World Vets Announces Iconic Project for Wildlife of the Galápagos Islands

World Vets marks significant milestone in efforts to protect critically endangered wildlife of the Galápagos Islands.

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Dr Cathy King, CEO of World Vets and Danny Rueda Córdova, Director of the Galápagos National Park, cut the ribbon to place the first stone for the new Wildlife Rescue and Conservation Center on the Galápagos Islands. (San Cristobal Island,Galápagos)

Last week, World Vets and the Galápagos National Park signed a landmark cooperation agreement for the construction of a Wildlife Rescue, Response, Rehabilitation and Conservation Center on San Cristobal Island, home to the largest population of Galápagos sea lions in the archipelago. As part of a larger agreement, World Vets will also provide permanent veterinary support to the Galápagos National Park Rapid Response Program, provide health monitoring of endemic species and contribute substantially to the conservation of critically endangered species through field response and rescue work, conservation research, foundational capacity building and public outreach and education.  The groundbreaking ceremony for this iconic project, which was attended by numerous Park Rangers, government officials, and other agency representatives, marked a significant milestone of this multi-phase project that will contribute to the conservation of the unique biodiversity of the Galápagos Islands.


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World Vets CEO Dr Cathy King (center) and Park Rangers of the Galápagos National Park

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Danny Rueda Córdova and Dr. Cathy King sign a formal agreement of cooperation between World Vets and the Galapagos National Park.



The development of the Wildlife Rescue and Conservation Center will occur in two phases on adjoining properties. Phase I, underway in December 2023, will include the construction of an urgent care rescue center that will include digital radiology, ultrasound, laboratory, surgery and personnel work stations. In addition, upgrades will be made to an existing structure and sea lion holding pens to increase rescue capacity. Phase II, a full service wildlife veterinary hospital, rehabilitation center and conservation research facility (already designed), will commence following phase I and when full funding is secured.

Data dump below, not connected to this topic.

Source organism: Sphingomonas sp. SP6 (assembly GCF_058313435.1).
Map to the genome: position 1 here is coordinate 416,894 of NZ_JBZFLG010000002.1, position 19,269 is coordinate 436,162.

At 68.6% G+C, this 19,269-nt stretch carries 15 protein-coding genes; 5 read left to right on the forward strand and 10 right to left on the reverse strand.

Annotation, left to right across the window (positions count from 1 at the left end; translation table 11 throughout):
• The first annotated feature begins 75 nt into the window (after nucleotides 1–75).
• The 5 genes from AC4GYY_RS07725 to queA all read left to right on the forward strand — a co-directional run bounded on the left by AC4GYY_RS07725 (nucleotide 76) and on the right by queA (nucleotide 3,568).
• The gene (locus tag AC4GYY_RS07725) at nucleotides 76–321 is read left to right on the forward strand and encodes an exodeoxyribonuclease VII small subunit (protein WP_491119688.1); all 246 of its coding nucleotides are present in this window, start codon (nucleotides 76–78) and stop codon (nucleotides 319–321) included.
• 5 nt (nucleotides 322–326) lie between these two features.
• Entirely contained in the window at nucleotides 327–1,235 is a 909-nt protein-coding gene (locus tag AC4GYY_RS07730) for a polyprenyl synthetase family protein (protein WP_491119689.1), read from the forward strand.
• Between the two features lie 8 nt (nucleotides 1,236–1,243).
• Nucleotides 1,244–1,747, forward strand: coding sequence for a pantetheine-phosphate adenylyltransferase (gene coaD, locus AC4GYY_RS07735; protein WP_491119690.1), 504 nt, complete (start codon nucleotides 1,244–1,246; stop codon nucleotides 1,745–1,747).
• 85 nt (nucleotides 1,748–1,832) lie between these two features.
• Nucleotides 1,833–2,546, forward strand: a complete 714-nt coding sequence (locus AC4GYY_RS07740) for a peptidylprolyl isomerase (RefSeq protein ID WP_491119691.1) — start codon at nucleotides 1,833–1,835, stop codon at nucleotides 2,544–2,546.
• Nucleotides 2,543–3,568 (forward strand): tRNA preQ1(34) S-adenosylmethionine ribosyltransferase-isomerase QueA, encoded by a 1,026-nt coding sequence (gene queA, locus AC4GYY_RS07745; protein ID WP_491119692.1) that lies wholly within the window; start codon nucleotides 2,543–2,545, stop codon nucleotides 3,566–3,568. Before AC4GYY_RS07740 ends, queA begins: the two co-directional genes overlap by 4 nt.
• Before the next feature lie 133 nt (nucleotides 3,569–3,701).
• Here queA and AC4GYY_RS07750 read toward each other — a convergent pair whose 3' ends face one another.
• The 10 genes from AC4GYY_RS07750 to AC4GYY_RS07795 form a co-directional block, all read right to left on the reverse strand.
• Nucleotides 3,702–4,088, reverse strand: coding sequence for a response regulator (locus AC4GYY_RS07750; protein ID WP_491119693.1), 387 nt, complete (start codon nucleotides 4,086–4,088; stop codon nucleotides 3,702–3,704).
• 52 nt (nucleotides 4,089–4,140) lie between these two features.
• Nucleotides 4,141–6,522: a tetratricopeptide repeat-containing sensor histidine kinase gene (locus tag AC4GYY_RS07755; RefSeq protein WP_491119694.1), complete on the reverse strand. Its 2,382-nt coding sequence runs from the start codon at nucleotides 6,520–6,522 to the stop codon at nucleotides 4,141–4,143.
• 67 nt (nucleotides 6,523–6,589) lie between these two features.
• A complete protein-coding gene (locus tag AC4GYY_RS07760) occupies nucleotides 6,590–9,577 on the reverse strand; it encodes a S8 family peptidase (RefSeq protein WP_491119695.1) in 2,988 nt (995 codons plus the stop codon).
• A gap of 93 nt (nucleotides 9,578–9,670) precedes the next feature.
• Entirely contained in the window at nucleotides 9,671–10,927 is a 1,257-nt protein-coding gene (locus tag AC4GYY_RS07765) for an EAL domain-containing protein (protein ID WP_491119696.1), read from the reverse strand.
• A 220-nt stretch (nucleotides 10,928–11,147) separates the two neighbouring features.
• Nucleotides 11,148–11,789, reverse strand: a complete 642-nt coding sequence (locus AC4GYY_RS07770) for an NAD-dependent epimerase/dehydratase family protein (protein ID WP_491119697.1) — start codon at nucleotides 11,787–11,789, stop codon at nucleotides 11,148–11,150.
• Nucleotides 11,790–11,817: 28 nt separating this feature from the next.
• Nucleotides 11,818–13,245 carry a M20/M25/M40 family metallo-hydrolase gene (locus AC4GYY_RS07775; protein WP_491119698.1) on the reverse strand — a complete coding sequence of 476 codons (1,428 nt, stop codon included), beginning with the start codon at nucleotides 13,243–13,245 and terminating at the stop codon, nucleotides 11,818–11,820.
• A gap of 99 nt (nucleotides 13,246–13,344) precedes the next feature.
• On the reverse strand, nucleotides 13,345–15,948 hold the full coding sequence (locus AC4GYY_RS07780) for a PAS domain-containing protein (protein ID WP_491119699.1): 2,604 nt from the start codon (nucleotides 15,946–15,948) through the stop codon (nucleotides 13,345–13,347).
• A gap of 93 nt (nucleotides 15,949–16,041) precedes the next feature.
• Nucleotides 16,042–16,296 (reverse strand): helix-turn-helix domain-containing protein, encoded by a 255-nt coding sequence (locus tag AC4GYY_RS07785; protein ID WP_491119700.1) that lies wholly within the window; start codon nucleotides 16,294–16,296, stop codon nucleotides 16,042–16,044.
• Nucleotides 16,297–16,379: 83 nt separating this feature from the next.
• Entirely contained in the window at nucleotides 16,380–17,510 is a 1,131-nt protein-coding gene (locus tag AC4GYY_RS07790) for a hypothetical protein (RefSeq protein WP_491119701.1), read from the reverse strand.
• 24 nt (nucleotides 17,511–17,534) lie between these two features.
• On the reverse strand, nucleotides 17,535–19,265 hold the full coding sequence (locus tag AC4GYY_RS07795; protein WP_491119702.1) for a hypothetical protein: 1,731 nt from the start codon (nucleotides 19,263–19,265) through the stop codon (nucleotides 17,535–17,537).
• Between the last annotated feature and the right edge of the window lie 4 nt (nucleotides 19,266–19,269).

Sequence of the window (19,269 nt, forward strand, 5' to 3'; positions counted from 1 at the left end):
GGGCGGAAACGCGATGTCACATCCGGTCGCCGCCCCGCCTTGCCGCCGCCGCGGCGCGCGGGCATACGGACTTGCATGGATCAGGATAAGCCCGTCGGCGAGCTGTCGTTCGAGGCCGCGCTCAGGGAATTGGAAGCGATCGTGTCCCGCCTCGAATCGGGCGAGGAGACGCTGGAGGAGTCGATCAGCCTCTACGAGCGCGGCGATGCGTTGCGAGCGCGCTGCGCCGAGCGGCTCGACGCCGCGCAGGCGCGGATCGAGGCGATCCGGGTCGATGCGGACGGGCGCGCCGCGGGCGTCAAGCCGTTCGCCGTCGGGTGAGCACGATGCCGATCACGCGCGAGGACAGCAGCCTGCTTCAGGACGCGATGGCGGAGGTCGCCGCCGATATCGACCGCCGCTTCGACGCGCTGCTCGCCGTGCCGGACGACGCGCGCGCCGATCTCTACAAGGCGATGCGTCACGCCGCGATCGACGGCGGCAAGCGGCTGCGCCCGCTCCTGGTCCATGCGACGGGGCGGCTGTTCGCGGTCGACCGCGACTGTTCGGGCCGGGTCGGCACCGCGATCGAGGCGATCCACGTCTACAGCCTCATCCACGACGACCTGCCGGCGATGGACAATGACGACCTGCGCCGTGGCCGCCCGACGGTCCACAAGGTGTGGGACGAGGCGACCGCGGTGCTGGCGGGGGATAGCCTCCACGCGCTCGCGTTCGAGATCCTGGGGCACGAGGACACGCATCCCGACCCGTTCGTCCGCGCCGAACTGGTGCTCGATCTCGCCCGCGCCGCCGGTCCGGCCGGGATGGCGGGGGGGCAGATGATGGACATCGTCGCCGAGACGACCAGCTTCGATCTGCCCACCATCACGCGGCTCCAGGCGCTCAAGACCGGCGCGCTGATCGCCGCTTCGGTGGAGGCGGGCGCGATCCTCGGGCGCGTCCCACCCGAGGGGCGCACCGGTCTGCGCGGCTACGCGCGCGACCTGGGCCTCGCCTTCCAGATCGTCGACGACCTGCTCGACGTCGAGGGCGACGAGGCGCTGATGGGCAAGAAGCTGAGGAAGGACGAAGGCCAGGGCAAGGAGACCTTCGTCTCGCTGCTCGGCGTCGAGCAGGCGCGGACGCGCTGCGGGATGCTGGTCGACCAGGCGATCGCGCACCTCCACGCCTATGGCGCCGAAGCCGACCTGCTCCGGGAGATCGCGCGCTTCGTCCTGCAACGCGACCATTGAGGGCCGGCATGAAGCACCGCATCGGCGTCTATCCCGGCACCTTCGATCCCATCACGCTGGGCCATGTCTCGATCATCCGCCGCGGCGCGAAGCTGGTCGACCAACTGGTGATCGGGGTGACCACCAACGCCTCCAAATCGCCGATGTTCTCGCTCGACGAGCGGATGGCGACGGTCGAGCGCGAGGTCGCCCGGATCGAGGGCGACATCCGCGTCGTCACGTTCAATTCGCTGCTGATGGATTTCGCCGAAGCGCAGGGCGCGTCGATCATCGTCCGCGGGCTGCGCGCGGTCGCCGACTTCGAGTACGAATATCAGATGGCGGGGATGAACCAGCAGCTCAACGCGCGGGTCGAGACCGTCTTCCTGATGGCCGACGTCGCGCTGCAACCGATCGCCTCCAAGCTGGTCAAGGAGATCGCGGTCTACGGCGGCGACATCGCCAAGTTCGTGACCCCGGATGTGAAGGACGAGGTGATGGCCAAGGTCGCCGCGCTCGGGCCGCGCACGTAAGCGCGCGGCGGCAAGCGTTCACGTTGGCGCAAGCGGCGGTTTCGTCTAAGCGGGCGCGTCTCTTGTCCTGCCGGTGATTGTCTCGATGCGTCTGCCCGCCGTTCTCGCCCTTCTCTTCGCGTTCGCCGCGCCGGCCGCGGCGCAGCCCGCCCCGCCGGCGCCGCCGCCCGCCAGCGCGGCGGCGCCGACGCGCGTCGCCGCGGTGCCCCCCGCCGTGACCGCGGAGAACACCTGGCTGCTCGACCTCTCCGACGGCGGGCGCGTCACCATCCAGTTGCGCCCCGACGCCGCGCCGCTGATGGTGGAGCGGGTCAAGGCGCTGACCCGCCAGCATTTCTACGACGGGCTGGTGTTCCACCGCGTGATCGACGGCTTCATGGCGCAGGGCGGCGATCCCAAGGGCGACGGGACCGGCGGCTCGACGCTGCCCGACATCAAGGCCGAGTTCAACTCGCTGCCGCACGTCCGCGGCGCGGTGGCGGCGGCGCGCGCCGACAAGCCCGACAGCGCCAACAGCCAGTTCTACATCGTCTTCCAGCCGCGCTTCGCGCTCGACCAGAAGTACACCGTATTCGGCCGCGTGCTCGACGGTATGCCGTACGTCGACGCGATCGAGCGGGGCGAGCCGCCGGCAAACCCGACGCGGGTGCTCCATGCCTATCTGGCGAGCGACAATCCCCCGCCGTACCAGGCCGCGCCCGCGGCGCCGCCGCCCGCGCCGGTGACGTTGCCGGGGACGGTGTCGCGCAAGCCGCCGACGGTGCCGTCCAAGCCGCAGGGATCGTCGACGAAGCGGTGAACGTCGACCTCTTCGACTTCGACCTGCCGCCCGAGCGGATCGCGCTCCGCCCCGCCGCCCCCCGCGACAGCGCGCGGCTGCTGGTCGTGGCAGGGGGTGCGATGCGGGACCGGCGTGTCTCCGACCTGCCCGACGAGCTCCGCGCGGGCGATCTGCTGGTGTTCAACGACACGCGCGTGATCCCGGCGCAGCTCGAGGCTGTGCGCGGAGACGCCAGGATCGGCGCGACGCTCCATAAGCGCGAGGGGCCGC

World Vets is grateful to Danny Rueda Córdova (director of the Galapagos National Park) and the leadership of the San Cristobal Technical Unit (DUTSC) of the Galapagos National Park for their countless hours of collaboration that went into the development of this project over the last couple years. Pictured (left to right) Gabriel Vásquez, Rentao Herrera, Dr Cathy King, Jimmy Bolaños.



Recognition of Major Donors for Phase I- We are grateful for the generous support from the SeaWorld Conservation Fund and donations made in memory of Dr Jerry Brown and Joan Wattles which contribute to the Phase I Rescue Center construction, equipment, rescue work and capacity building.


If you would like to support our Wildlife Conservation and Rescue work in Galapagos you can donate through our website at  or contact us directly at

World Vets other work in Galapagos:

World Vets has been working in Ecuador for 15 years including the last several years on the Galápagos Islands. The Galápagos Islands is a UNESCO World Heritage Site located on the equator, 600 miles off the coast of Ecuador, with a population of over 33,000 people.  The many endangered and threatened wildlife species of the archipelago face a variety of significant threats including climate change, introduced species, plastics pollution and interactions with a growing human population.  In addition to wildlife rescue and conservation work, World Vets a operates a seperate full service veterinary hospital in Galápagos for domestic animals (opened in 2021).  The domestic animal (urban fauna) program is a collaboration with the Municipality of San Cristobal, the Biosecurity Agency of Galapagos and Founding Sponsor Lakfield Veterinary Group and is aimed at controlling the pet population through sterilization; proving critical veterinary services to keep pets healthy and to prevent the spread of disease; all in an effort to protect wildlife while providing a critical services for community members.